Figure 3 shows the hierarchy for combinations of up to four features, where the features are named A, B, C, and D. The structure of the hierarchy makes clear that implicit conversions may only add features (i.e., no conversion exists if a caller requests more features than a callee offers) and that conversions adding fewer features are preferred over conversions adding more. To prevent ambiguity when more than one inheritance path leads from the source to the target of an allowed conversion, all inheritance links are virtual. This makes it possible, for example, for a caller requiring only feature B to unambiguously invoke a callee offering features A, B, and C, even though there is more than one inheritance path from the class for {B} to the class for {A,B,C}.

The central difficulty in compile-time feature constraint enforcement is implementing the MakeFeatures template such that a suitable inheritance hierarchy is automatically generated and that MakeFeatures<Features>::type is the appropriate class in that hierarchy. In general, a hierarchy such as shown in Figure 3 need not be generated in full. Rather, only the part of the hierarchy corresponding to Features and its supersets need be created. Figure 3 highlights the portion of the hierarchy that must be generated to support the conversions applicable to the feature set {B,C}.

The implementation, which is heavily based on code posted by Watanabe,21 is shown in Listings 1 and 2. Readers unfamiliar with the MPL are again encouraged to consult the library's documentation for details on its syntax and semantics. What follows is an overview of the implementation, the goal being to convey the essence of the approach employed.

1 namespace CodeFeatures { 
2   namespace mpl = boost::mpl; 
3   using mpl::_1; 
4   using mpl::_2; 

5   template<typename S, typename T> 
6   struct IndexOf: 
7     mpl::distance<typename mpl::begin<S>::type, 
8                   typename mpl::find<S, T>::type> 
9   {}; 

10   template<typename Unordered> 
11   struct Order: 
12     mpl::sort<Unordered, 
13               mpl::less<IndexOf<AllCodeFeatures, _1>, 
14                         IndexOf<AllCodeFeatures, _2> > > 
15   {}; 

16   template<typename CF> 
17   struct MakeFeatures { 
18     typedef 
19       Features<typename mpl::copy<typename Order<CF>::type, 
20                                   mpl::back_inserter<mpl::vector0<> > >::type> 
21       type; 
22   }; 

23 } 

Listing 1: Implementation of MakeFeatures.

The MakeFeatures metafunction itself is defined in lines 16-22 of Listing 1. Its parameter, CF, is an MPL collection of feature classes. The MPL supports several types of collections, including vector, list, and set, but parts of the code used to enforce feature constraints are applicable only to vector and deque, so lines 19-20 use mpl::copy to copy the feature classes in CF into a vector. Prior to the copy, the feature classes are put into a canonical order (via the call to Order on line 19) so that all permutations of feature classes corresponding to the same set of features are represented by a single type in the hierarchy. (Hence, MakeFeatures<mpl::vector<A,B> >::type and MakeFeatures<mpl::vector<B,A> >::type yield the same type.) The code to perform the ordering is on lines 10-15 and 5-9 (the latter being invoked by the former via the call to mpl::sort on lines 12-14).

1 namespace CodeFeatures { 
2   namespace mpl = boost::mpl;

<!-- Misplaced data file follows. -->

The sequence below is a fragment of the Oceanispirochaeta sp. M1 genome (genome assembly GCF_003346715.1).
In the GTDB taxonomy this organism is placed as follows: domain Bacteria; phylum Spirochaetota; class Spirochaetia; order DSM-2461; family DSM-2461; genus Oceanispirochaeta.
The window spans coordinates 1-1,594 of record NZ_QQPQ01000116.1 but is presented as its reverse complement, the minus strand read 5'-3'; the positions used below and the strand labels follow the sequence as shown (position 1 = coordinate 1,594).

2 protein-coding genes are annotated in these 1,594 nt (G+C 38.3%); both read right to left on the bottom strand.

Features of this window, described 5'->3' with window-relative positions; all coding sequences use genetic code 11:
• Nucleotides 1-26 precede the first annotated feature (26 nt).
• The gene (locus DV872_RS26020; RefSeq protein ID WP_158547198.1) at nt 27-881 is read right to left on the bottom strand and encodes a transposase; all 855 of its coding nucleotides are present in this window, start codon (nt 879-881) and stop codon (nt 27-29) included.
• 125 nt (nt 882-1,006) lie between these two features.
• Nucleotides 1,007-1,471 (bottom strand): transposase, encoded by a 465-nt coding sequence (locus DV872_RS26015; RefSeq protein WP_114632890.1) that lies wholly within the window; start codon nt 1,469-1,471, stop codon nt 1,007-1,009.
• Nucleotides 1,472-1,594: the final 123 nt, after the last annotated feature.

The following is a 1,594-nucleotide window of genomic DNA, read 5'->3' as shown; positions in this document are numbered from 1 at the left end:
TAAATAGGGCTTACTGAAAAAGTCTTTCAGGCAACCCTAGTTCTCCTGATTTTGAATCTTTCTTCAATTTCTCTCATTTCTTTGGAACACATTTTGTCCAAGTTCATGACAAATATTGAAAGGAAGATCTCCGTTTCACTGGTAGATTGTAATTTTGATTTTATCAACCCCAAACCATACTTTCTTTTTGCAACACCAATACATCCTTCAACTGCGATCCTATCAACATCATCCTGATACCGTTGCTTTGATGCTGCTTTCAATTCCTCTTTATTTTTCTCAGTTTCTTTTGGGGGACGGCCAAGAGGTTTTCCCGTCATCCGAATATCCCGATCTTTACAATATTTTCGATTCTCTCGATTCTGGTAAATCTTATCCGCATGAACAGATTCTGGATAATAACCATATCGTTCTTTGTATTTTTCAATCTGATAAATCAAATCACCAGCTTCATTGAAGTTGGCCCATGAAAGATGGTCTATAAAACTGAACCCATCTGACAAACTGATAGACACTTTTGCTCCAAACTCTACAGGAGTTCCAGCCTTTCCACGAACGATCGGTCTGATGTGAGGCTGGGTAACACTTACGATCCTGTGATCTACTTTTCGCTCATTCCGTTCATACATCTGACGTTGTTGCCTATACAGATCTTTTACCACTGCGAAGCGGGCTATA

3   using mpl::_1; 
4   using mpl::_2; 
5   using mpl::_; 

6   template<typename Base1, typename Base2>
7   struct VirtualInherit : virtual Base1, virtual Base2 {}; 

8   template<typename S> 
9   struct MakeFeatures; 

10   template<typename S1, typename S2> 
11   struct Difference: 
12     mpl::remove_if<S1, mpl::contains<S2, _ > >
13   {}; 

14   template<typename Present, typename Omitted> 
15   struct GetFeaturesBases: 
16     mpl::transform<Omitted, MakeFeatures<mpl::push_back<Present, _> > > 
17   {}; 

18   template<typename S> 
19   struct Features: 
20     virtual mpl::fold< 
21       typename GetFeaturesBases<S, 
22                                 typename Difference<AllCodeFeatures, S>::type 
23                                >::type, 
24       mpl::empty_base, 
25       VirtualInherit<_, _> 
26     >::type 
27  {}; 

28 } 

Listing 2: Implementation of Features.

The type returned by MakeFeatures is an instantiation of the Features template, which is defined on lines 18-27 of Listing 2. Behaviorally, Features instantiations correspond to the classes in Figure 3. Each Features class virtually inherits (line 20) from mpl::fold<...>::type, which is a typedef for an instantiation of VirtualInherit, a template defined on lines 6-7. VirtualInherit itself inherits from two bases, so the local hierarchy around each Features instantiation is as shown in Figure 4.

Local inheritance structure

Figure 4: Local inheritance structure of Features instantiations.

As this figure suggests, no class in the hierarchy generated by MakeFeatures has more than two base classes, and that means MakeFeatures-generated hierarchies cannot have the structure depicted in Figure 3. For type conversion purposes, however, they can act as if they did, because inheriting from three base classes B1, B2, and B3 is behaviorally the same as inheriting from two base classes: B1 and VirtualInherit<B2,B3>.

The actual hierarchy generated from the code in Listing 2 for inheritance from B1, B2, and B3 is somewhat more complicated than this, but the insight that direct inheritance from an arbitrary number of base classes can be emulated by indirect inheritance from hierarchy of intermediate classes like VirtualInherit is the key to understanding how a hierarchy using no more than two base classes per class can, for purposes of implicit type conversion, behave like a hierarchy where classes have a greater number of bases.

Features<S> is the type in the hierarchy representing the set of feature classes in S. The hierarchy above it is generated by mpl::fold, which behaves similarly to the STL accumulate algorithm. mpl::fold takes a sequence of types on which to operate (lines 21-23 of Listing 2), an initial state (mpl::empty_base on line 24), and a binary operator to apply to the current type and the current state (VirtualInherit on line 25). In this case, the result is that mpl::fold iteratively takes a missing feature mf not in S and adds Features<S+mf> as an (indirect through VirtualInherit) base class. Features<S+mf> then applies mpl::fold again to create the hierarchy above it, and this proceeds recursively until Features classes for all supersets of the features classes in S have been generated as (indirect) bases of Features<S>.